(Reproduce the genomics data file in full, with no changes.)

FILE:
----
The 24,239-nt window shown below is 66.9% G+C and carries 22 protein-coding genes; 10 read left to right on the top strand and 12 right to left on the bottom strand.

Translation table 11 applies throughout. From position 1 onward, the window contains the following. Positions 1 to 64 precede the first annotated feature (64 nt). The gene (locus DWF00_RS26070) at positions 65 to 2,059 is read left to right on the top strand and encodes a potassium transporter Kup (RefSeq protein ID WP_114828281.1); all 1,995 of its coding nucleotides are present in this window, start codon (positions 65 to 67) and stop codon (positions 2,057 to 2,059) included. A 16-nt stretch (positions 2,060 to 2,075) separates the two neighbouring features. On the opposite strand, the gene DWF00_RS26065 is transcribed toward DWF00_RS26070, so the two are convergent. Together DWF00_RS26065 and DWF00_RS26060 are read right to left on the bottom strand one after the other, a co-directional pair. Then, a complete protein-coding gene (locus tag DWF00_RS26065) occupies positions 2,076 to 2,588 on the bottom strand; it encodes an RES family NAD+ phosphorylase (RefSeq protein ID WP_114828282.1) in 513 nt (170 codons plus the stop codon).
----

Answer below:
The 24,239-nt window shown below is 66.9% G+C and carries 22 protein-coding genes; 10 read left to right on the top strand and 12 right to left on the bottom strand.

Translation table 11 applies throughout. From position 1 onward, the window contains the following. Positions 1 to 64 precede the first annotated feature (64 nt). The gene (locus DWF00_RS26070) at positions 65 to 2,059 is read left to right on the top strand and encodes a potassium transporter Kup (RefSeq protein ID WP_114828281.1); all 1,995 of its coding nucleotides are present in this window, start codon (positions 65 to 67) and stop codon (positions 2,057 to 2,059) included. A 16-nt stretch (positions 2,060 to 2,075) separates the two neighbouring features. On the opposite strand, the gene DWF00_RS26065 is transcribed toward DWF00_RS26070, so the two are convergent. Together DWF00_RS26065 and DWF00_RS26060 are read right to left on the bottom strand one after the other, a co-directional pair. Then, a complete protein-coding gene (locus tag DWF00_RS26065) occupies positions 2,076 to 2,588 on the bottom strand; it encodes an RES family NAD+ phosphorylase (RefSeq protein ID WP_114828282.1) in 513 nt (170 codons plus the stop codon).